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Preparing for Percutaneous Endoscopic Gastrostomy (PEG)

Picture this: You’re walking down the street when you pass a pizzeria. The smell of freshly made pizza makes you stop and look in the shop window. Your stomach growls at the sight of all that warm dough and melted cheese — reminding you that you haven’t eaten since breakfast.

Next thing you know, you’re sitting down to eat a slice of that fresh-from-the-oven pizza. You take a bite, chew, and swallow. With each delicious bite, you send food toward the stomach for digestion.

Digestion allows your body to break food down into the nutrients and calories you need to function. For most people, chewing and swallowing are the first steps for this to take place. But when that isn’t an option, your body will need to receive the food a different way.

Unfortunately, many health issues — such as stroke or Parkinson’s disease — can make the simple task of eating by mouth difficult. Without enough food, you could lose unhealthy amounts of weight and develop serious illnesses from not getting the nutrients you need.

One way to avoid this when eating by mouth isn’t an option is through the placement of a feeding tube. This can be done in a low-risk procedure called percutaneous endoscopic gastrostomy (PEG).

What is PEG?

PEG refers to both the feeding tube itself (PEG tube) and the procedure to insert the tube (PEG procedure):

During the PEG procedure, a gastroenterologist (digestive health specialist) uses an endoscope –– a long, thin, flexible tube with a camera and light attached to the end –– to guide the PEG tube down your esophagus and into the stomach. One end of the PEG tube will be secured in the stomach and the other end will come out through a small incision in your upper abdomen (belly).

A nurse, pharmacist, registered dietitian, or physician who specializes in nutrition will then determine your nutritional needs and choose a formula that meets those needs. They will teach you how to inject the formula into the tube so you can get the nutrition you need without using your mouth or esophagus.

Who Needs a PEG Tube?

Your provider may recommend a PEG tube for you if you are unable to eat enough food by mouth to receive the nutrients your body needs to function — as long as your stomach is still able to absorb and digest food properly. For instance, you may need a PEG tube if you have trouble swallowing.

Swallowing is a complex process that involves coordinating eating with breathing. In a healthy person, your airway sits right behind the esophagus and they share a pathway at your throat. When you are swallowing food down your throat, your voice box closes tightly to prevent food from getting into your airway.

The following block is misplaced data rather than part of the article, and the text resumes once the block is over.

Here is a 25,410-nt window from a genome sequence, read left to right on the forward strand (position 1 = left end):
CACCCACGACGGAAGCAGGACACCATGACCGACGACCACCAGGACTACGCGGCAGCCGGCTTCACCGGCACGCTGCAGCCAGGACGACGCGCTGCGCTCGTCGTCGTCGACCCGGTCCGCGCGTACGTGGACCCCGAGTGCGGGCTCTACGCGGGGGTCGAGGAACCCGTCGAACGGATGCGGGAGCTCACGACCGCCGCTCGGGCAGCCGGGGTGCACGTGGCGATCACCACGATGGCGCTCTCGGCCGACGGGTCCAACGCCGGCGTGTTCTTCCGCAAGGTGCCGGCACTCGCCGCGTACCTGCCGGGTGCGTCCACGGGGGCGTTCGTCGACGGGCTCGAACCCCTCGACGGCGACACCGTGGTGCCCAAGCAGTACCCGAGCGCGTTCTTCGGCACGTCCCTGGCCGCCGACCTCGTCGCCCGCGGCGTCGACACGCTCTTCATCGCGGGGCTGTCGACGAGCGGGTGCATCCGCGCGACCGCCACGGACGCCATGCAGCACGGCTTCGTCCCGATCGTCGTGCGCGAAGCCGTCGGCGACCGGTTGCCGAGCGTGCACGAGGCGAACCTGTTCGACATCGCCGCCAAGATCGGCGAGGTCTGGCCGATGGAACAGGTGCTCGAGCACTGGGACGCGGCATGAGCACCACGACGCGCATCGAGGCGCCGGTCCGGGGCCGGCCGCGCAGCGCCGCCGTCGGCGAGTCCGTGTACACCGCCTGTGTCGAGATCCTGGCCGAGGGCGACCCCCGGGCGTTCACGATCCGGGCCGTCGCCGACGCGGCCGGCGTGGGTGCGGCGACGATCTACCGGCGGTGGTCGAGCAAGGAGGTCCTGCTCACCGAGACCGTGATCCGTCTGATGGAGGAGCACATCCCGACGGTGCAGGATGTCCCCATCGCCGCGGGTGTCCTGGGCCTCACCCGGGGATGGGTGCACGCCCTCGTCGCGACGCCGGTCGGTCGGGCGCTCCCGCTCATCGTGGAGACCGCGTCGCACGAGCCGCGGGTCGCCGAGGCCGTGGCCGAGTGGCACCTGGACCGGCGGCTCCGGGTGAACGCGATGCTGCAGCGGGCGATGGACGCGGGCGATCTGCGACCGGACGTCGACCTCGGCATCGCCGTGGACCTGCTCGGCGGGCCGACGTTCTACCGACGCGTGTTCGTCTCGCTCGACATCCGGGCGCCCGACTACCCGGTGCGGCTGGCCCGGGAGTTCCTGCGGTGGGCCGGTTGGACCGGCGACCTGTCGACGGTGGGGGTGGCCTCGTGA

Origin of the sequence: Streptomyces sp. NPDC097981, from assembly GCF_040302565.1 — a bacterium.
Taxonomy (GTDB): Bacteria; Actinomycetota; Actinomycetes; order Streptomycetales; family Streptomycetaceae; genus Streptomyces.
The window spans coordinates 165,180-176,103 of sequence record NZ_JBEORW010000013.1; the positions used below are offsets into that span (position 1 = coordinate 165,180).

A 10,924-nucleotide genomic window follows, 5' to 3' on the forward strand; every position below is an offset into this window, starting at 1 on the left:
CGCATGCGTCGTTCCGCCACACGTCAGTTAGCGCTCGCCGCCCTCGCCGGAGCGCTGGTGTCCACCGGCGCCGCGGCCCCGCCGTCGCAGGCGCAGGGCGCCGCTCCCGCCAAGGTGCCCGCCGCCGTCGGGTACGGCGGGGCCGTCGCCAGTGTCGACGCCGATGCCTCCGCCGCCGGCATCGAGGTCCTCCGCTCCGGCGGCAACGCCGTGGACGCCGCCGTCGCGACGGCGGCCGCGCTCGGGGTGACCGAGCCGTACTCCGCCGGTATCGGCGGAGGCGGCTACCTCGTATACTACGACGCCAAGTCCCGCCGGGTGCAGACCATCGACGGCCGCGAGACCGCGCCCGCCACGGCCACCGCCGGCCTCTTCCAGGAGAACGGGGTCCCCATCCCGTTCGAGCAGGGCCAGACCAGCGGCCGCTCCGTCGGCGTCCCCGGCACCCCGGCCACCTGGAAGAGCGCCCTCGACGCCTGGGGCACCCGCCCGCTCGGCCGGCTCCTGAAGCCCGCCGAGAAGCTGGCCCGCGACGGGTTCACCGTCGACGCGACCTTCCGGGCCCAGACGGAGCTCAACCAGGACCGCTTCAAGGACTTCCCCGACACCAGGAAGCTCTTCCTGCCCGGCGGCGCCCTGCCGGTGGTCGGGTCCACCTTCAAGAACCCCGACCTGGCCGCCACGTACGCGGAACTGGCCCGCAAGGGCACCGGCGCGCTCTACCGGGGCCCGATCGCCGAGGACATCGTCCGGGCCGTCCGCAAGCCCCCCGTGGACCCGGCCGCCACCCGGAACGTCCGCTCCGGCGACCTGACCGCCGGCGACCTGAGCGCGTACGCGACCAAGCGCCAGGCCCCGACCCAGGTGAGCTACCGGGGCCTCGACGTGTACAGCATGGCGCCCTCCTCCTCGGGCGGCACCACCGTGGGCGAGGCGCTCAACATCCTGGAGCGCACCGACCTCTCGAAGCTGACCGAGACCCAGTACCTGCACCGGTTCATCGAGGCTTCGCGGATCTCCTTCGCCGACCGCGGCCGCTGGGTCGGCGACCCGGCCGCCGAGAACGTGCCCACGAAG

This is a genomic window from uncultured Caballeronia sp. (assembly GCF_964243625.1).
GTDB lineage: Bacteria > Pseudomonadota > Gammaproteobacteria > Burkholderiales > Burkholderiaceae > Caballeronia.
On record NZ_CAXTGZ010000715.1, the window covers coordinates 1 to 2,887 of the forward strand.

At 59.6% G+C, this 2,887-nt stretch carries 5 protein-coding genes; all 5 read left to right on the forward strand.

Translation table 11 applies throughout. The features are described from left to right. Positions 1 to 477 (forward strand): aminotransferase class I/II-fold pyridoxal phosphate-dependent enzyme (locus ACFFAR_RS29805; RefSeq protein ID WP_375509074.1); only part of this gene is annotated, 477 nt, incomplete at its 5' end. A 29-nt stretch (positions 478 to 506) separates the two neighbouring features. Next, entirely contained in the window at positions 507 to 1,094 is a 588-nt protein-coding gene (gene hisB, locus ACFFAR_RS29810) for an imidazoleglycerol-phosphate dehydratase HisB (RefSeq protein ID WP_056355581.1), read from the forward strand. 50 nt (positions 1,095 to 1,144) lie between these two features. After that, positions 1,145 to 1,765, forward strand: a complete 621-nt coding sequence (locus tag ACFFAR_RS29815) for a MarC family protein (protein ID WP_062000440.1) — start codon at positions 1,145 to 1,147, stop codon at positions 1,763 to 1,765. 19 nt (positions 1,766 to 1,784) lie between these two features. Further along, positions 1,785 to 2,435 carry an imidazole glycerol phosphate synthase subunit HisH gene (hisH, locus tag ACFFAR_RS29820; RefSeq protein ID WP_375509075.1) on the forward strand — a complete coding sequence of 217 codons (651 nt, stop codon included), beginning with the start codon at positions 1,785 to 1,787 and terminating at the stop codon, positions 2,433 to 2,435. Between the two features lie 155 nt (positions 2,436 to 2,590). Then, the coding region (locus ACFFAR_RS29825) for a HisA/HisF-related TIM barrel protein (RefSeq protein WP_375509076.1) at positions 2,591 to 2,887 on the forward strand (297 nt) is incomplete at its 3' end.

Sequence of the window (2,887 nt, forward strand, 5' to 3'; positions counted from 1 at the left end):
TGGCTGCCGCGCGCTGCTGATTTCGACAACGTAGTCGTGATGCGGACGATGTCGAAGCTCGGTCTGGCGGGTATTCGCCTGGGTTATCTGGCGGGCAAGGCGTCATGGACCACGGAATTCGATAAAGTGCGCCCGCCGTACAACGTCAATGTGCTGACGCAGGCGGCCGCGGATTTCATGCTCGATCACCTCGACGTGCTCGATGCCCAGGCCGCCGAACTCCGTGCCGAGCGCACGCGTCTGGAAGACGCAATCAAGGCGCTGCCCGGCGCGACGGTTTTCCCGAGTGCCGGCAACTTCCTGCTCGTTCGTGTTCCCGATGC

At the same time, your breathing stops. When the food has passed down into the esophagus and stomach, your breathing starts again. If you have difficulty swallowing, this coordination may be impaired. Your voice box might not receive the signal usually given by the swallowing reflex, so it could remain open instead of closing off when food passes toward the throat. This can cause you to breathe food into your lungs.

Conditions that may cause difficulty with swallowing — and could lead to needing a PEG tube — include:

  • Gastreoesophageal reflux disease (GERD): GERD is a more serious form of acid reflux disease. It causes acid to rise back up into the esophagus from the stomach. This can cause the esophagus to narrow.
  • Eosinophilic esophagitis: This is a chronic disease that causes the esophagus to become inflamed, which can narrow the esophagus.
  • Esophageal and/or mouth cancers: These diseases can keep you from being able to swallow because tumors can block the throat.
  • Stroke: Stroke can make it hard to control the throat muscles needed to swallow.
  • Amyotrophic lateral sclerosis (ALS): ALS is a central nervous system disease that can make swallowing difficult by weakening or stiffening the muscles in your throat.
  • Parkinson’s’ Disease: This is a central nervous system disorder that can affect movement, including swallowing.

Depending on your condition, a PEG tube may be just a temporary solution for you to stay healthy. As you recover and regain the ability to swallow, you may eventually be able to have the tube removed and return to normal eating by mouth. However, if your swallowing issue is a result of neurological damage (damage to the brain, spine, or nerves), you may need to rely on a PEG tube permanently.

Getting Prepared For the PEG Procedure

Before your PEG procedure, your health care team will review your medical history, and discuss the procedure itself as well as which nutrition formula is best for you.

Let your providers know beforehand if you have a heart condition, diabetes, allergies to any medications, or allergies to any types of anesthesia. These conditions can increase your risk for complications. Your provider may need to take extra steps to prepare you in advance to avoid complications such as bleeding and infections. For example, they may have you:

  • Adjust your insulin dose on the day of the procedure if you have diabetes
  • Change your blood thinner a few days ahead of the procedure if you have heart disease
  • Stop taking anti-inflammatory drugs or aspirin a few days before the procedure

Follow your provider’s instructions and do not make any adjustments without consulting them first.

Do not eat or drink anything for 8 hours before the procedure. An empty stomach is important for two reasons:

  1. It can help your provider see your stomach better and find the best place for the tube.
  2. When you are sedated, your muscle reflexes stop working. Any food or liquid in your stomach could flow back up and you could breathe them into your lungs.

Since PEG placement involves sedation, you will need to make arrangements for someone to drive you home after the procedure. You may also need someone to stay at home with you after you’re discharged from the hospital.

On the Day of the Procedure

    PEG Explained Step-By-Step